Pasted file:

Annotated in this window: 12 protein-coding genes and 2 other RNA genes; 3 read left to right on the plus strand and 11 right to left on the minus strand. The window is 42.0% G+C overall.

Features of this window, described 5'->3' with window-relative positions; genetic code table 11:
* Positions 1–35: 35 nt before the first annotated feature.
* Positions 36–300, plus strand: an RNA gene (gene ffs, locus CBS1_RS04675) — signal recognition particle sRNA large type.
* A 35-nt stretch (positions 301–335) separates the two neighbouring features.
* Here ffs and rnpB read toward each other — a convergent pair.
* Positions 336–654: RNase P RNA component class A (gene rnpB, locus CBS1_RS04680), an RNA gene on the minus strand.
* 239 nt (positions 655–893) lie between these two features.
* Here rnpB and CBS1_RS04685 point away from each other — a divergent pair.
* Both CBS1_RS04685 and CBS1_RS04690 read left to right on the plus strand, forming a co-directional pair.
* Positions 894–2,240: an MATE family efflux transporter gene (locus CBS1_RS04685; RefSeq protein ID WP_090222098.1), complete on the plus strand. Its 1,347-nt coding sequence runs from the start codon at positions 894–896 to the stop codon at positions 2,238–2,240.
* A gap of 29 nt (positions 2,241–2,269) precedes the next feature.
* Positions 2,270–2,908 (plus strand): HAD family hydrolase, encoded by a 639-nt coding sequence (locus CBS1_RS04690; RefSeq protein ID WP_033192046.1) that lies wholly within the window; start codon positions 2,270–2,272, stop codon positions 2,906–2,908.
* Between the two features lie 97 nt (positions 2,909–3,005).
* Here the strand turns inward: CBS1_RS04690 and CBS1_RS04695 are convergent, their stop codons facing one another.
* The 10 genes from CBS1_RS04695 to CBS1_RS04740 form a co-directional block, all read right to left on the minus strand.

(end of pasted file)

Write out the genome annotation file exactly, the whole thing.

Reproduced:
Annotated in this window: 12 protein-coding genes and 2 other RNA genes; 3 read left to right on the plus strand and 11 right to left on the minus strand. The window is 42.0% G+C overall.

Features of this window, described 5'->3' with window-relative positions; genetic code table 11:
* Positions 1–35: 35 nt before the first annotated feature.
* Positions 36–300, plus strand: an RNA gene (gene ffs, locus CBS1_RS04675) — signal recognition particle sRNA large type.
* A 35-nt stretch (positions 301–335) separates the two neighbouring features.
* Here ffs and rnpB read toward each other — a convergent pair.
* Positions 336–654: RNase P RNA component class A (gene rnpB, locus CBS1_RS04680), an RNA gene on the minus strand.
* 239 nt (positions 655–893) lie between these two features.
* Here rnpB and CBS1_RS04685 point away from each other — a divergent pair.
* Both CBS1_RS04685 and CBS1_RS04690 read left to right on the plus strand, forming a co-directional pair.
* Positions 894–2,240: an MATE family efflux transporter gene (locus CBS1_RS04685; RefSeq protein ID WP_090222098.1), complete on the plus strand. Its 1,347-nt coding sequence runs from the start codon at positions 894–896 to the stop codon at positions 2,238–2,240.
* A gap of 29 nt (positions 2,241–2,269) precedes the next feature.
* Positions 2,270–2,908 (plus strand): HAD family hydrolase, encoded by a 639-nt coding sequence (locus CBS1_RS04690; RefSeq protein ID WP_033192046.1) that lies wholly within the window; start codon positions 2,270–2,272, stop codon positions 2,906–2,908.
* Between the two features lie 97 nt (positions 2,909–3,005).
* Here the strand turns inward: CBS1_RS04690 and CBS1_RS04695 are convergent, their stop codons facing one another.
* The 10 genes from CBS1_RS04695 to CBS1_RS04740 form a co-directional block, all read right to left on the minus strand.